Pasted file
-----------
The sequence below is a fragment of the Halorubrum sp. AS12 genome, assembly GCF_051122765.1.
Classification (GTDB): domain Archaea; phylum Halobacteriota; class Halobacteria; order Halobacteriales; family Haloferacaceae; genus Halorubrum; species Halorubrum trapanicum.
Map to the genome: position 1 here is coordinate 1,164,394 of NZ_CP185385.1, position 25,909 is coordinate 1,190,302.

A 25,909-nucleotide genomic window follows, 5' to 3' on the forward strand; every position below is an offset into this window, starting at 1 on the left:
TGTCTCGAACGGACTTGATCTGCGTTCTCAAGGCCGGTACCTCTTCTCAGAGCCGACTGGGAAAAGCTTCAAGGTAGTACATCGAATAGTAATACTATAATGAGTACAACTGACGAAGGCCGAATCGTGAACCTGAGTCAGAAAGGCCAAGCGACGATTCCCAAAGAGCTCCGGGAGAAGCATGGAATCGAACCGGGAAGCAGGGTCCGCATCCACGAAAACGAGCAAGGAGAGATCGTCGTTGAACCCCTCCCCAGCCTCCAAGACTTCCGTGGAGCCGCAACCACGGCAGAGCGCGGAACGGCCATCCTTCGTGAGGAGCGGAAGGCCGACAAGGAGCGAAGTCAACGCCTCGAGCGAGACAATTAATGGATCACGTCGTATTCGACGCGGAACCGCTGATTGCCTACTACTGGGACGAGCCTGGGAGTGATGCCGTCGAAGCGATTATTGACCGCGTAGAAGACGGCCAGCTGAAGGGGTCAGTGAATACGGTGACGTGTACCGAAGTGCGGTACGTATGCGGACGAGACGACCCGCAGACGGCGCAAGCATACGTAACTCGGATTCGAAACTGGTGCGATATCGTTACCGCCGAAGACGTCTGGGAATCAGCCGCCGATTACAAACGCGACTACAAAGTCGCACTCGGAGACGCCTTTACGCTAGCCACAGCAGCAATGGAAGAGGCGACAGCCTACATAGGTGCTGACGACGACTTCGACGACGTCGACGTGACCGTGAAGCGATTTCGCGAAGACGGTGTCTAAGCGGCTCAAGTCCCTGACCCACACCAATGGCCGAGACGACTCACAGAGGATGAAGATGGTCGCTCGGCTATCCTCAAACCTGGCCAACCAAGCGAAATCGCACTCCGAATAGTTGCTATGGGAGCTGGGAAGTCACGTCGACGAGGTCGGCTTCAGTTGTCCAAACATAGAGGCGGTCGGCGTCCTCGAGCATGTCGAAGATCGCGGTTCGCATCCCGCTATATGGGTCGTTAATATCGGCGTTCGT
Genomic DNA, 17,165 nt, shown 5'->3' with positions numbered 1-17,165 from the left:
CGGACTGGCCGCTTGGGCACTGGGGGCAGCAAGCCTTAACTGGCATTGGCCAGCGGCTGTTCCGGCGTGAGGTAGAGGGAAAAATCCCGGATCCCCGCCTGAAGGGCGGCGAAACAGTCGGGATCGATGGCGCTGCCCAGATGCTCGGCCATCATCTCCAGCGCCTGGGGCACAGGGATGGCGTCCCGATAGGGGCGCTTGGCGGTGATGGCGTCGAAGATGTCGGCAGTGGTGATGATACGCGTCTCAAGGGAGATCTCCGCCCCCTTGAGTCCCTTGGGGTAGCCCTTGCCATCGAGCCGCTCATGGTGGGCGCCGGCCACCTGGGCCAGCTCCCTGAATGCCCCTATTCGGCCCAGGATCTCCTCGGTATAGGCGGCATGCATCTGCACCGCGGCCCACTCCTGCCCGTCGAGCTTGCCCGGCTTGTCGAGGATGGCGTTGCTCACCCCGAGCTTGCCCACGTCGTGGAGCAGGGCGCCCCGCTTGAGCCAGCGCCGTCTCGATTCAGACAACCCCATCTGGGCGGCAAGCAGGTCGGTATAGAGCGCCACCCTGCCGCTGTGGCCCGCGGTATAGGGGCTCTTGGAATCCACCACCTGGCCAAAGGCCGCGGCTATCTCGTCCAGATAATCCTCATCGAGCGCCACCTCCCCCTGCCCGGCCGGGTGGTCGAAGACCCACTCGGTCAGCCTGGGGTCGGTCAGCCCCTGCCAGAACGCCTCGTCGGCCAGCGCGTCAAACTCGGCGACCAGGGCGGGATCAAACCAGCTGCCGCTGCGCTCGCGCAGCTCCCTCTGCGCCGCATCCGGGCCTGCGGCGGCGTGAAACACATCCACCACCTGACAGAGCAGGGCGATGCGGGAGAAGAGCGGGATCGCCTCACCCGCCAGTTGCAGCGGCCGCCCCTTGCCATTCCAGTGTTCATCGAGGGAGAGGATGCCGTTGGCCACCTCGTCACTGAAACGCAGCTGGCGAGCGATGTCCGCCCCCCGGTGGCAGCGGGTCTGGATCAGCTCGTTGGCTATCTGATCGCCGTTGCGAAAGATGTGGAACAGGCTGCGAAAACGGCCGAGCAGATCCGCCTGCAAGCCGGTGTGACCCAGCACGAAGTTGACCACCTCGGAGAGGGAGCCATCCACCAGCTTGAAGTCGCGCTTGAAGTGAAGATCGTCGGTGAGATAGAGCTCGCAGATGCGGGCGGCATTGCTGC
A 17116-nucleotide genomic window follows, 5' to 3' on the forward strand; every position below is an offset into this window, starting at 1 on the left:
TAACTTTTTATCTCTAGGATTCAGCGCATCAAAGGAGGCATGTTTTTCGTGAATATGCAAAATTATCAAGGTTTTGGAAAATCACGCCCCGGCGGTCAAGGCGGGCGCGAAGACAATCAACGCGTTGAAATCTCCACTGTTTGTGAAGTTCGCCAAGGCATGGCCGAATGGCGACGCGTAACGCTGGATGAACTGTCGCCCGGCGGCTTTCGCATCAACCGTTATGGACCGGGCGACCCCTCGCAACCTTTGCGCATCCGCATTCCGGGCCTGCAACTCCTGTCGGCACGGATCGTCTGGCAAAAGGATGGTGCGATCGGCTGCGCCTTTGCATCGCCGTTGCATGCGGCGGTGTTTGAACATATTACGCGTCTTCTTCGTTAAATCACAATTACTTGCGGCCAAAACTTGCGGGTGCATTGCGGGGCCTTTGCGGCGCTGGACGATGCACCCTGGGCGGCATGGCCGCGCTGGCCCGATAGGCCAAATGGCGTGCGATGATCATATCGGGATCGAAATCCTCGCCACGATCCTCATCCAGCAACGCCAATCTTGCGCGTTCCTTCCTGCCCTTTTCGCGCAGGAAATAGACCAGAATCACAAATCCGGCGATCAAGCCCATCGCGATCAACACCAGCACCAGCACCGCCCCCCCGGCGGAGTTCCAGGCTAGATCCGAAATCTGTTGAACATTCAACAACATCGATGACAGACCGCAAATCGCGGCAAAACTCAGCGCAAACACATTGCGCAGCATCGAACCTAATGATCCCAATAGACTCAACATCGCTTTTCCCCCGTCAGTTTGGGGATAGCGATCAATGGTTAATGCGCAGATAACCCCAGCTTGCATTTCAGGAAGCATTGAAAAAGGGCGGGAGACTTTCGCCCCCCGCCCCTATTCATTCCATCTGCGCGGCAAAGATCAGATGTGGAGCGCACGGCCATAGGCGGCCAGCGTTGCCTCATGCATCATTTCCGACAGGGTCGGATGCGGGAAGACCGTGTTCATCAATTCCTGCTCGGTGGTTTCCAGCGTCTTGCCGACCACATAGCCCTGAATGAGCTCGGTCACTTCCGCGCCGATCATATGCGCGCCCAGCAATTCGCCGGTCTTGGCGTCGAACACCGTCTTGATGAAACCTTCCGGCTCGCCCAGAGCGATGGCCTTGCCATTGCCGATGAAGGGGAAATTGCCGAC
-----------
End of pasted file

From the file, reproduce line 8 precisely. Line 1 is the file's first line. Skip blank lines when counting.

A 17116-nucleotide genomic window follows, 5' to 3' on the forward strand; every position below is an offset into this window, starting at 1 on the left: